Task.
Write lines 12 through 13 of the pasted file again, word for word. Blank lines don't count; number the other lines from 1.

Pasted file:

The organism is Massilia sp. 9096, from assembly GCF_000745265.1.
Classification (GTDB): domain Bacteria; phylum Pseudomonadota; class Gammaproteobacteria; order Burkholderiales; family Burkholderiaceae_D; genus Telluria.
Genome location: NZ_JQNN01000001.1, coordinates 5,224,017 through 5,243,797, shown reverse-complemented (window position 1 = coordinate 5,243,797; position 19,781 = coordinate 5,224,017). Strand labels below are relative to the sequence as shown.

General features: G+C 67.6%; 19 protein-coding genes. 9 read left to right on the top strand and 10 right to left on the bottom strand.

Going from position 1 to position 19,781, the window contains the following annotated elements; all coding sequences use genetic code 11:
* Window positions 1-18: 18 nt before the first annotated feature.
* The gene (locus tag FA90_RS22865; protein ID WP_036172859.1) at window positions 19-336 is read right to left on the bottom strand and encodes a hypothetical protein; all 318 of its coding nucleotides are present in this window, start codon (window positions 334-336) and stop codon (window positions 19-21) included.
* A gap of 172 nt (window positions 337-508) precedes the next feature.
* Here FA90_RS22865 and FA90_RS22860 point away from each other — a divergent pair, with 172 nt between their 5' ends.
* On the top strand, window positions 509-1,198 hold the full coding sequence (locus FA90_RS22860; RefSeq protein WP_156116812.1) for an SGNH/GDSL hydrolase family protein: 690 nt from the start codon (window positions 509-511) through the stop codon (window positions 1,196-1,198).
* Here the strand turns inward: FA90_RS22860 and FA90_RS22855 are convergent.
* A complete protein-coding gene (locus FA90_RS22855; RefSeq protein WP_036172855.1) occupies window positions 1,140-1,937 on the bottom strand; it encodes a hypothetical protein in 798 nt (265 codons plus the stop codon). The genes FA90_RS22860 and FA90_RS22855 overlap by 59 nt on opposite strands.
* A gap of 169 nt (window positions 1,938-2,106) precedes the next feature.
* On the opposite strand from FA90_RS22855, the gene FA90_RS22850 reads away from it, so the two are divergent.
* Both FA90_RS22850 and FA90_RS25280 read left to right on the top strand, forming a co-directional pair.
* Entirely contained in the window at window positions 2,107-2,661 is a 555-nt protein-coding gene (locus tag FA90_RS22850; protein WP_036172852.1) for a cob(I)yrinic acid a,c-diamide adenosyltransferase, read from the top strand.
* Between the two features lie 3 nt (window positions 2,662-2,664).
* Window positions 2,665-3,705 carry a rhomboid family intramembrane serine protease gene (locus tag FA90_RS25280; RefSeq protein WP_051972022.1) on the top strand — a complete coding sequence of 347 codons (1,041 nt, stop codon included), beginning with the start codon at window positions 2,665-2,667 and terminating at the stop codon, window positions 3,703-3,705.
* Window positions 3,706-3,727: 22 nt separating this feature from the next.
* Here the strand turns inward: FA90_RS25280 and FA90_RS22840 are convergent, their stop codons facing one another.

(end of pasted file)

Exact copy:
* A complete protein-coding gene (locus FA90_RS22855; RefSeq protein WP_036172855.1) occupies window positions 1,140-1,937 on the bottom strand; it encodes a hypothetical protein in 798 nt (265 codons plus the stop codon). The genes FA90_RS22860 and FA90_RS22855 overlap by 59 nt on opposite strands.
* A gap of 169 nt (window positions 1,938-2,106) precedes the next feature.